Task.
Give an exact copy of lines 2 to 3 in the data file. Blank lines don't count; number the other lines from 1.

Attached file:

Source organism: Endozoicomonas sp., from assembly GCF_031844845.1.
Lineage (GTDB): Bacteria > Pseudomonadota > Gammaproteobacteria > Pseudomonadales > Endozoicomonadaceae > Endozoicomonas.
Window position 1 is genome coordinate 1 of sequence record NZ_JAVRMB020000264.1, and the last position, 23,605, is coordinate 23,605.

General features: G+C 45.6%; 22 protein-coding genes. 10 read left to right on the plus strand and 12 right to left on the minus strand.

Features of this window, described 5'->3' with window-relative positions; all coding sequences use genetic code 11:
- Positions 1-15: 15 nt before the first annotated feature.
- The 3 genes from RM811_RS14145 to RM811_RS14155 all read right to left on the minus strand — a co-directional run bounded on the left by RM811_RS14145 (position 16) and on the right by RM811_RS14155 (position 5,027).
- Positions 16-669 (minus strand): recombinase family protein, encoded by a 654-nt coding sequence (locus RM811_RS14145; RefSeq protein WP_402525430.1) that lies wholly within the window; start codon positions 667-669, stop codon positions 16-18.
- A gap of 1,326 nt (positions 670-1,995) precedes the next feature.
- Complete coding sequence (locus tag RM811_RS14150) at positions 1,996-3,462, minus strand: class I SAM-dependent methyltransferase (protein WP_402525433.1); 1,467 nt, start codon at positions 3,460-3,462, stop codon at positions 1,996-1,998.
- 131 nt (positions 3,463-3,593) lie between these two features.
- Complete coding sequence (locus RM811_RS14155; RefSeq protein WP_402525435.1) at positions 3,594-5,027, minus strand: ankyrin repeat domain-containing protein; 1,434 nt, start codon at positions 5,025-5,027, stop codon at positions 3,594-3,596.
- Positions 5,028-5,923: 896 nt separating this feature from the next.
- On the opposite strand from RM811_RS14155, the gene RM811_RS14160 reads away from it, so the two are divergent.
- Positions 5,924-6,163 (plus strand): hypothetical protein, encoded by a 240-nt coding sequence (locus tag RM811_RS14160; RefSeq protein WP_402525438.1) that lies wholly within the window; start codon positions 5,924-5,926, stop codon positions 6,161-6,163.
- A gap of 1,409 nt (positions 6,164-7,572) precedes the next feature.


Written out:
Lineage (GTDB): Bacteria > Pseudomonadota > Gammaproteobacteria > Pseudomonadales > Endozoicomonadaceae > Endozoicomonas.
Window position 1 is genome coordinate 1 of sequence record NZ_JAVRMB020000264.1, and the last position, 23,605, is coordinate 23,605.